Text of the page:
Watchdog says Vietnamese officials bribed by log smugglers

FILE - In this July 2002 file photo, dust flows from under the truck loaded with logs as it makes its way on a rural road in Preah Vihear province, north of Phnom Penh, Cambodia. An environmental watchdog has accused Vietnamese government and military officials of taking payoffs to ignore vast smuggling of lucrative lumber from neighboring Cambodia. Millions of dollars in bribes have been paid by Vietnamese timber traders to both Vietnamese and Cambodian officials, the report issued Monday, May 8, 2017, by the U.K.-based Environmental Investigation Agency alleges. (AP Photo/ Heng Sinith, File)

BANGKOK — An environmental watchdog group has accused Vietnamese government and military officials of taking payoffs to ignore vast smuggling of lucrative lumber from neighboring Cambodia.

Millions of dollars in bribes have been paid by Vietnamese timber traders to both Vietnamese and Cambodian officials, said the report issued Monday by the U.K.-based Environmental Investigation Agency.

It said the Vietnamese officials are paid off in exchange for granting import quotas for the timber and Cambodians are paid to open up logging areas and smuggling routes. The logging itself in Cambodia is often illegal, taking place in protected areas such as national parks.

Cambodia has banned the export of logs, and since early 2016 has closed its border with Vietnam to timber as well. However, Vietnam has official quotas for such imports, which are also taxed.

Vietnam's Ministry of Foreign Affairs did not respond to a request for comment on the report.

Chhum Socheath, a spokesman for Cambodia's National Defense Ministry, described the report as baseless, with not enough useful information for the government to investigate.

He said his agency had not found any officials involved in taking payoffs from smugglers to allow timber out of Cambodia, and that the figures for wood smuggled to Vietnam were overstated.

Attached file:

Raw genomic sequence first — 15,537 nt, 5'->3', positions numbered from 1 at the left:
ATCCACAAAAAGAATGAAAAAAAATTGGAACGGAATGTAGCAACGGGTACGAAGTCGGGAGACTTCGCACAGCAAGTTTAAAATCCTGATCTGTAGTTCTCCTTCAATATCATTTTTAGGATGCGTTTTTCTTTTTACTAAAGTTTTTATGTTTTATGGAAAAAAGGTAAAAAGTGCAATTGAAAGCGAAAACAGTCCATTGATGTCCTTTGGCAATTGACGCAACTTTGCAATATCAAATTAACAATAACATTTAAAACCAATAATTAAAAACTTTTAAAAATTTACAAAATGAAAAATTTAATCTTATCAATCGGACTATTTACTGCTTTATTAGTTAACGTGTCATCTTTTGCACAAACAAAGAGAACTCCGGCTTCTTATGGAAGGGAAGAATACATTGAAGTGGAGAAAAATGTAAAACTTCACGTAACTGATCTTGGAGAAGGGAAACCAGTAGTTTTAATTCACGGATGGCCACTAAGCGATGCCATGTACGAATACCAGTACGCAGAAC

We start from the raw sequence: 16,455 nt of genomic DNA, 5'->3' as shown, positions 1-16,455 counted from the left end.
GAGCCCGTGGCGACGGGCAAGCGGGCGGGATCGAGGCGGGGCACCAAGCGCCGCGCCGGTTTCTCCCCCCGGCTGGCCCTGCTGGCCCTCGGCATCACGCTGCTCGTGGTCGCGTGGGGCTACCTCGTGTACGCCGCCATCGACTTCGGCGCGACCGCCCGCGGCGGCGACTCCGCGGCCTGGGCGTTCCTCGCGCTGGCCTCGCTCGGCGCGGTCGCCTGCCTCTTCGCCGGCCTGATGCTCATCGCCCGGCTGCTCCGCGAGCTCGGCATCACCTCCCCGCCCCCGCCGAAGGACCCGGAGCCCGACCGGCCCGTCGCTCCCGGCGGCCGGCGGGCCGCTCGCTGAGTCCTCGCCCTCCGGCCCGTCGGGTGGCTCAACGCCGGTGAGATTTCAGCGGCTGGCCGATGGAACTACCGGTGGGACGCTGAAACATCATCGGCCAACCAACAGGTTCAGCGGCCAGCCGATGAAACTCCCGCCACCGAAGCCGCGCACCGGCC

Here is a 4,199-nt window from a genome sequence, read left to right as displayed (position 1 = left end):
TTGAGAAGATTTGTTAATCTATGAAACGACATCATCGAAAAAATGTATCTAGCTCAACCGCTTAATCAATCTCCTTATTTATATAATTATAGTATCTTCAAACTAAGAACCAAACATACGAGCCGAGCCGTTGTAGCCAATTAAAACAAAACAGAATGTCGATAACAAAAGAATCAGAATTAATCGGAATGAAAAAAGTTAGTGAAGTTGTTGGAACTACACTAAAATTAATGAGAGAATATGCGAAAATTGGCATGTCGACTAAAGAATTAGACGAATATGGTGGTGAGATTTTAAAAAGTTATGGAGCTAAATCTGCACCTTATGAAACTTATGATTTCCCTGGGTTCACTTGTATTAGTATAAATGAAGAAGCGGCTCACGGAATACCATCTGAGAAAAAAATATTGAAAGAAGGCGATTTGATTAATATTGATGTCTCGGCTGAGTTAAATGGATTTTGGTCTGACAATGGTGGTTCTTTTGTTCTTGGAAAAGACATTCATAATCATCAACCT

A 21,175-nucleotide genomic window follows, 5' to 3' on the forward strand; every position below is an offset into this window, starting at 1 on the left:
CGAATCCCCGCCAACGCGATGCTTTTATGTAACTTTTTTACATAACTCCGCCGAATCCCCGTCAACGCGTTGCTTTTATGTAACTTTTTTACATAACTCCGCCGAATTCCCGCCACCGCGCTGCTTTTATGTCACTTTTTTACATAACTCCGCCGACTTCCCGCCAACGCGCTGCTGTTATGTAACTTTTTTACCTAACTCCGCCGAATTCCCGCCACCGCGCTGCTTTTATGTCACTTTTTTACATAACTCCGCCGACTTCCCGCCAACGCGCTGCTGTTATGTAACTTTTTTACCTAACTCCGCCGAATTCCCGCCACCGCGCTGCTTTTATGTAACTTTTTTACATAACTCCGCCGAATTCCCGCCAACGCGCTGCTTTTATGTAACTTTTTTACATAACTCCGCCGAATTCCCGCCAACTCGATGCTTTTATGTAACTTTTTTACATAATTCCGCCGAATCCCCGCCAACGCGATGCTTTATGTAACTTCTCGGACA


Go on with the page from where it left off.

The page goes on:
Cambodia has one of the highest rates of deforestation in the world, much of it due to illegal logging and corrupt land deals.

Much of the timber trade is protected by military units that profit from deals with the loggers, say environmental protection groups such as Global Witness.

"We have never supported any people who are involved with timber smuggling, but we have arrested some people in the past, as well," Chhum Socheath told The Associated Press by phone.

Vietnam's official quotas facilitate the smuggling from Cambodia and even allow Vietnam to profit by taxing the smuggled logs, the report said.

"Approximately 300,000 cubic meters of logs have been smuggled out of Cambodia and laundered in Vietnam under these quotas," it said, estimated the kickbacks have totaled more than $13 million since the beginning of November 2016.

The watchdog said Vietnam and the European Union are expected to sign an agreement to ensure only legal timber is exported from Vietnam.

"This is the single largest log-smuggling operation that we have seen for years," the group's senior forests campaigner, Jago Wadley, said in a statement. "Vietnam must address this weak approach to any agreement with the EU to combat illegal logging and the associated trade."

The report said the illegal trade comes as Vietnam is working hard to protect its own forests, even as Vietnam's government "has promoted the rapid expansion of an export-oriented wood processing sector, which has become the sixth largest in the world."

It said Vietnamese exports of wood products are projected to total $8 billion this year, while imports account for at least 80 percent of the raw materials consumed by its factories.

Cambodia and Laos, another neighbor of Vietnam, together provided Vietnam with illicit timber worth almost three quarters of a billion dollars in a single year, said the report, noting that a crackdown in Laos has shifted the smugglers' attention to Cambodia.

The Washington, D.C.-based group Forest Trends said last month that export prohibitions enacted by Laos in 2015 and 2016 appeared to be effective.

"Exports to China and Vietnam — which together import the vast majority of Lao timber — fell nearly 75 percent from 2014 to 2016, thanks in large part to this two-part government crackdown on exports, the group said in a report.

"These successes in Laos send a valuable message to other countries whose forests are under similar threats: Even when limited to imperfect and temporary measures, such as these kinds of bans, governments can achieve major progress as long as there is strong political will at the helm," said report co-author Phuc Xuan To.

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